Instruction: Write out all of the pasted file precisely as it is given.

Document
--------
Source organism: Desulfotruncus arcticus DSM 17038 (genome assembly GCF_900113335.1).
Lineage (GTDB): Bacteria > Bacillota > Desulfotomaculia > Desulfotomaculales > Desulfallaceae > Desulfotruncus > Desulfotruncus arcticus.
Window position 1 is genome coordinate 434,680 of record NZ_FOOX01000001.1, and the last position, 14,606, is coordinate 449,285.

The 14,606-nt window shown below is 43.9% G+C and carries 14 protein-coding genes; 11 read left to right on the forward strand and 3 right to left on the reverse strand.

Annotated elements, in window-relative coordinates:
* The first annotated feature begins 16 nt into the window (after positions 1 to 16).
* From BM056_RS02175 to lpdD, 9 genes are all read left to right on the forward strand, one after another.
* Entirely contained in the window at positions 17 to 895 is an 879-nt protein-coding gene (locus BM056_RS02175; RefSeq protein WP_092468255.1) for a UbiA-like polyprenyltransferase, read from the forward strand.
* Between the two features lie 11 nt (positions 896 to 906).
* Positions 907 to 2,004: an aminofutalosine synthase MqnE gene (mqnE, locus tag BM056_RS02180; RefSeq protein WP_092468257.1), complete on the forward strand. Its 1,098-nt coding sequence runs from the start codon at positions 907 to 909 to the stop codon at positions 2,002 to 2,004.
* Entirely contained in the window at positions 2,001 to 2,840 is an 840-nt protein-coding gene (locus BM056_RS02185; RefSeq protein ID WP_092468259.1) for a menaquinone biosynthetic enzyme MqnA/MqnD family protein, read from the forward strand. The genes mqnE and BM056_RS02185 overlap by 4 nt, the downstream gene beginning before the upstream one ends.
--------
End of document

Source organism: Desulfotruncus arcticus DSM 17038 (genome assembly GCF_900113335.1).
Lineage (GTDB): Bacteria > Bacillota > Desulfotomaculia > Desulfotomaculales > Desulfallaceae > Desulfotruncus > Desulfotruncus arcticus.
Window position 1 is genome coordinate 434,680 of record NZ_FOOX01000001.1, and the last position, 14,606, is coordinate 449,285.

The 14,606-nt window shown below is 43.9% G+C and carries 14 protein-coding genes; 11 read left to right on the forward strand and 3 right to left on the reverse strand.

Annotated elements, in window-relative coordinates:
* The first annotated feature begins 16 nt into the window (after positions 1 to 16).
* From BM056_RS02175 to lpdD, 9 genes are all read left to right on the forward strand, one after another.
* Entirely contained in the window at positions 17 to 895 is an 879-nt protein-coding gene (locus BM056_RS02175; RefSeq protein WP_092468255.1) for a UbiA-like polyprenyltransferase, read from the forward strand.
* Between the two features lie 11 nt (positions 896 to 906).
* Positions 907 to 2,004: an aminofutalosine synthase MqnE gene (mqnE, locus tag BM056_RS02180; RefSeq protein WP_092468257.1), complete on the forward strand. Its 1,098-nt coding sequence runs from the start codon at positions 907 to 909 to the stop codon at positions 2,002 to 2,004.
* Entirely contained in the window at positions 2,001 to 2,840 is an 840-nt protein-coding gene (locus BM056_RS02185; RefSeq protein ID WP_092468259.1) for a menaquinone biosynthetic enzyme MqnA/MqnD family protein, read from the forward strand. The genes mqnE and BM056_RS02185 overlap by 4 nt, the downstream gene beginning before the upstream one ends.